Why do we have friends? Do we keep them around to prevent from being lonely? Do we have them because they make us laugh? Is it because they keep us sane? Because they bolster us?

I think all of my friends are incredible people. They’re all beautiful and they all have something great to offer, even if it is just something as basically vital as a voice on the other end of the line.

But in many ways, my friends are so vastly different from me. Like, my friend Kate is a really good literary agent, but that’s not something I’d ever want to try. And my friend Aileen is a die-hard classic New Yorker, but I don’t know how to be one of those, really, beyond loving the city and knowing it. My other friend Kate is a really good outdoors and travel journalist–something I always thought I wanted to do, but which proved not only outside of my ken, but outside of my area of interest, no matter how much I tried to force it.

So you see, I think of my friends as silos–perfect in their individual pursuits, which may not be for me.

Sport does bind us together. Jim and I have many friends that we’ve either followed into a race or friends we’ve tried to get into racing in some way, shape or form. But I was always more support crew or guide: “Here, you should try this sport. It’s super fun. Don’t worry, I’ll be the slowest on the course, so I’ll look out for you.”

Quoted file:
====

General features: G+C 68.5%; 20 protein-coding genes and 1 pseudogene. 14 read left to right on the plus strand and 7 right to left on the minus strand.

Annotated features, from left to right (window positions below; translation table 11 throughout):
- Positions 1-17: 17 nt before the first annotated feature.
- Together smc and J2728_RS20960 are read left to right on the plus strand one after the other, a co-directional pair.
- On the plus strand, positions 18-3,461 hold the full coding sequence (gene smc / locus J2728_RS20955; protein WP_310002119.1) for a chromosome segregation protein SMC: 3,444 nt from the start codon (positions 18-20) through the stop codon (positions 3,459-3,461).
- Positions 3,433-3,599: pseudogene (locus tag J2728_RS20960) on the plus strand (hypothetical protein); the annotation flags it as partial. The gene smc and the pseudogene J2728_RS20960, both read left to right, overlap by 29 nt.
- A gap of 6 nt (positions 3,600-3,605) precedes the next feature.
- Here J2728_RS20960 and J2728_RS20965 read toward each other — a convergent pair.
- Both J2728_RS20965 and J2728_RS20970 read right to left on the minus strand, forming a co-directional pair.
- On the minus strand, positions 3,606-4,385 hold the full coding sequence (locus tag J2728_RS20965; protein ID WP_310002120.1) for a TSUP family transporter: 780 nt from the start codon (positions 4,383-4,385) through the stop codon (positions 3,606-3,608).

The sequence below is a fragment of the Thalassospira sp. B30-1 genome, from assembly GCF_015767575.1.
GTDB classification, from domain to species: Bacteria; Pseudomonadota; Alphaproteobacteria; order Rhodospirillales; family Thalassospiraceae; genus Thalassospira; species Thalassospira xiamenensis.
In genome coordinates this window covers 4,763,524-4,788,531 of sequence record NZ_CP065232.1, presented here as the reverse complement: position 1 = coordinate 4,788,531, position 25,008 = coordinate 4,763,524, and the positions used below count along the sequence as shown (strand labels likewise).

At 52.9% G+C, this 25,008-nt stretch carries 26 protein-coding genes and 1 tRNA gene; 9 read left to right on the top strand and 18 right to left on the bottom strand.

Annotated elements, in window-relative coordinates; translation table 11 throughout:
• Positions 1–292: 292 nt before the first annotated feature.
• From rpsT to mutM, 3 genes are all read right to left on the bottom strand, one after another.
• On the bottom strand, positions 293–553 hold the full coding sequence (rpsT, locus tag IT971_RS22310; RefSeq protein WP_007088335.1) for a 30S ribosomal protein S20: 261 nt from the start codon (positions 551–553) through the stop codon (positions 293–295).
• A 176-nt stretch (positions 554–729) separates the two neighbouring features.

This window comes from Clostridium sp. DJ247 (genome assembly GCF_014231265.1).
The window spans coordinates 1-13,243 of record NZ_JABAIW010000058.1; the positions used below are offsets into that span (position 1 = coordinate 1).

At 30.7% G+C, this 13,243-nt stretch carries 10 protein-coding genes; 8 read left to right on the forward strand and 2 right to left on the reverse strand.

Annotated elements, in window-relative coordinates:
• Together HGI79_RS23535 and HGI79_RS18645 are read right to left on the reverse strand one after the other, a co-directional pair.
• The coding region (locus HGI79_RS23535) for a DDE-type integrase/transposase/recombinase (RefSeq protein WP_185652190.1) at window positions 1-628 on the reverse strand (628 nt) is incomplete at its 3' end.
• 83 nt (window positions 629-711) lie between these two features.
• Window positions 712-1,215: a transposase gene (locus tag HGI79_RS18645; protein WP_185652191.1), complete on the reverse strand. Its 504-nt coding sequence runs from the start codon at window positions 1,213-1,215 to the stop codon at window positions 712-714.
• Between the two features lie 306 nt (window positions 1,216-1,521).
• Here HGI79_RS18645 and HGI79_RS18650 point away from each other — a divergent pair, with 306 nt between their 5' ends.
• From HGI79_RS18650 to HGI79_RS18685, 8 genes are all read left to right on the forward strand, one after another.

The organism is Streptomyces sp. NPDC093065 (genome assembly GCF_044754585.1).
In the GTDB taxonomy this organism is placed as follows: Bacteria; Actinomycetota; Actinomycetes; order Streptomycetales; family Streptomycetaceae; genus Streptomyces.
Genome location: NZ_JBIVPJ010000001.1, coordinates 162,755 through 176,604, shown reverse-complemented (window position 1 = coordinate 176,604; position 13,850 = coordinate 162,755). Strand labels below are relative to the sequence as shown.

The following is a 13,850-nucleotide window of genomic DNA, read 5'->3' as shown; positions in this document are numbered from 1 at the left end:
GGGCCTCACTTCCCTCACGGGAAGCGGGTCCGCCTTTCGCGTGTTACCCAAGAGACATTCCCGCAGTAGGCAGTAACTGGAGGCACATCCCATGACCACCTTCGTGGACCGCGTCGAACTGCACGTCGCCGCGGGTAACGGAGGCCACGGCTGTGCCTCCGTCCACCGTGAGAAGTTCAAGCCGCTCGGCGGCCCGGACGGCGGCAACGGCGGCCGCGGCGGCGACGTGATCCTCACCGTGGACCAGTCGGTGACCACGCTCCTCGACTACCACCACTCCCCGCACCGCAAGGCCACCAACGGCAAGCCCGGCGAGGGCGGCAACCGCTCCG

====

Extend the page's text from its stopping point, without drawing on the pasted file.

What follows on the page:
Here’s proof:

Of the ten people in this photo (October 2001), only two did not race. I’m one of them.

Anyhow. I’m sure part of this is self-defense. I know I’m not willing to put in the time to train to the point where I can do a marathon in 3:30, or even 3:45. And I know I’m not a gifted enough athlete, although I did have some kind of competitive streak when I was younger. (Have you seen it lying around? I’d kind of like it back, please. Kind of.)

But last week, while I was mucking around in Surrey with Lara and Jody, I caught a flutter of feeling something new in my chest: aspiration.

It happened while I was chugging up a hill, chasing Lara and Jody. Jody’d just completed a fifty-mile race over the Grand Tetons. Lara is, in general, a conscientious and meticulous athlete. Both are stronger than I am by leaps and bounds, but both are generous with their abilities: they invite me places and whenever Jody comes to stay she invites me to run with her. When I went to visit her in North Carolina, where she lives, she encouraged me to “bring trail running shoes.”

Perhaps I should be more obvious: Jody is a four-time Ironman. Between her first Ironman and her second, she took an hour off her time. Her regular marathon time is well below four hours.

Lara’s first Ironman time was around 13 hours. She’s remarkably gifted on the bike, as far as I can tell, and manages her six-foot frame like grace incarnate. (Why, yes, your friendly local short and stubby over here is jealous. Thanks for asking.)